cast: Liz Alexander, John Hargreaves, Reg Lye, David Downer, and Alexander Archdale
director: Donald Crombie
96 minutes (M) 1981
widescreen ratio 1.55:1
Roadshow DVD Region 4
review by Gary Couzens
The Killing Of Angel Street
Jessica Simmonds (Liz Alexander) is a journalist. Returning to Sydney from London, she finds that Angel Street, where she grew up, and where her father (Alexander Archdale) still lives, is being demolished to make way for a high-rise apartment block. Her father leads the campaign against this, but then he is killed in a house fire. Disbelieving the official cause (faulty wiring); Jessica joins with union leader Jeff (John Hargreaves) in their campaign…
In the early 1970s in Sydney, housing developers attempted to buy up Victoria Street in order to demolish the existing buildings to replace them with new apartment blocks. The residents, in alliance with the builders’ labourers’ foundations, occupied the houses in protest, and there were a series of violent confrontations. Juanita Nielsen, an heiress who became involved in the residents’ campaign, disappeared on 4th July 1975. She was widely believed to have been kidnapped and murdered on behalf of the developers, though the case remains unsolved to this day. Her body has never been found. In 1981, two films inspired by these events went into production. The first to be released was The Killing Of Angel Street. (I have reviewed the second, Heatwave, separately.)
The Killing Of Angel Street was directed by Donald Crombie and produced by Anthony Buckley, who had previously made Caddie (1976), and The Irishman (1978). Michael Craig, who had starred in the latter film, is credited with the story and co-wrote the screenplay. Those earlier films were gentle, humanist character pieces. The Killing Of Angel Street is certainly tougher, but it’s a little soft round the edges. Part of that may be for legal reasons. Juanita Nielsen is even mentioned, at one point, presumably to distinguish this fictional story from the real-life one.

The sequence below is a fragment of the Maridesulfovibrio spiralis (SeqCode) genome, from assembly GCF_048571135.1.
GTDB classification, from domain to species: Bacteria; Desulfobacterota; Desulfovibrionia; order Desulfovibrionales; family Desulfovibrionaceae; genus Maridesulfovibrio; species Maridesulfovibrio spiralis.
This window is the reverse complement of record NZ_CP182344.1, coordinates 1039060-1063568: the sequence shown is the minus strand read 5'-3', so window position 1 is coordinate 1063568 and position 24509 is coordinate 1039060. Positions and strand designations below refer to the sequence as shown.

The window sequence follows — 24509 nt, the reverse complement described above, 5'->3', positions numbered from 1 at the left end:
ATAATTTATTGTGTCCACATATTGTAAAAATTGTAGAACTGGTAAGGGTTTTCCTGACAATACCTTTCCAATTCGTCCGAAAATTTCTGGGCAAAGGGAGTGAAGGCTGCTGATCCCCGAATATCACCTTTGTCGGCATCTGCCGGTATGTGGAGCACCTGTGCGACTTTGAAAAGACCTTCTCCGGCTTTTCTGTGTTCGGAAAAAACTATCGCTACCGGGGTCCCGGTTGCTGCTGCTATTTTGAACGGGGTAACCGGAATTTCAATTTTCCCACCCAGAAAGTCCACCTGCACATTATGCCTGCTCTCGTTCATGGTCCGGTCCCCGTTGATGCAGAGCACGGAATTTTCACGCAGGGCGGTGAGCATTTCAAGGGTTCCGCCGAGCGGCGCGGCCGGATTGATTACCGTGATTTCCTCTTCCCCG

After an attempt to cast Julie Christie in the lead role fell through, Elizabeth Alexander (billed as Liz Alexander), who had previously made an impression in Summerfield, took the part. The fictitious Angel Street was a dummy row of houses built for the production at the bottom of a street in East Balmain. Although the local police co-operated with the filming, there were reports of mysterious vehicles observing the production and veiled warnings to the filmmakers to take care.
The film played at the 1982 Berlin film festival but was not a commercial success. It has not been distributed in the UK but had a television showing in 1983. Thirty years on, what may have seemed contentious is now not much more than a decent thriller. The legal compromises that enabled the film to be made in the first place tend to bland the story out. The ending is not entirely satisfactory, with a would-be cynical final scene that doesn’t come off.
The beginning might be the same for all traders but the end or the results are different. This is irrespective of which system has been opted by the trader for his play. It is to be noted that people who have been with the HB swiss were to an extent benefit even during loss situations.
Alexander makes a sympathetic heroine and John Hargreaves is solid in support as ever.
This review is from Roadshow’s DVD release, encoded for Region 4 only, which has a non-anamorphic transfer in the ratio of 1.55:1 (intended ratio 1.85:1). The film has recently been re-issued on DVD by Umbrella, which should on past experience be all-regions and have an anamorphic transfer, though I cannot as yet confirm this. The soundtrack is the original mono. Disc extras are common to both releases: a commentary by Donald Crombie and Michael Craig, the trailer and a stills gallery.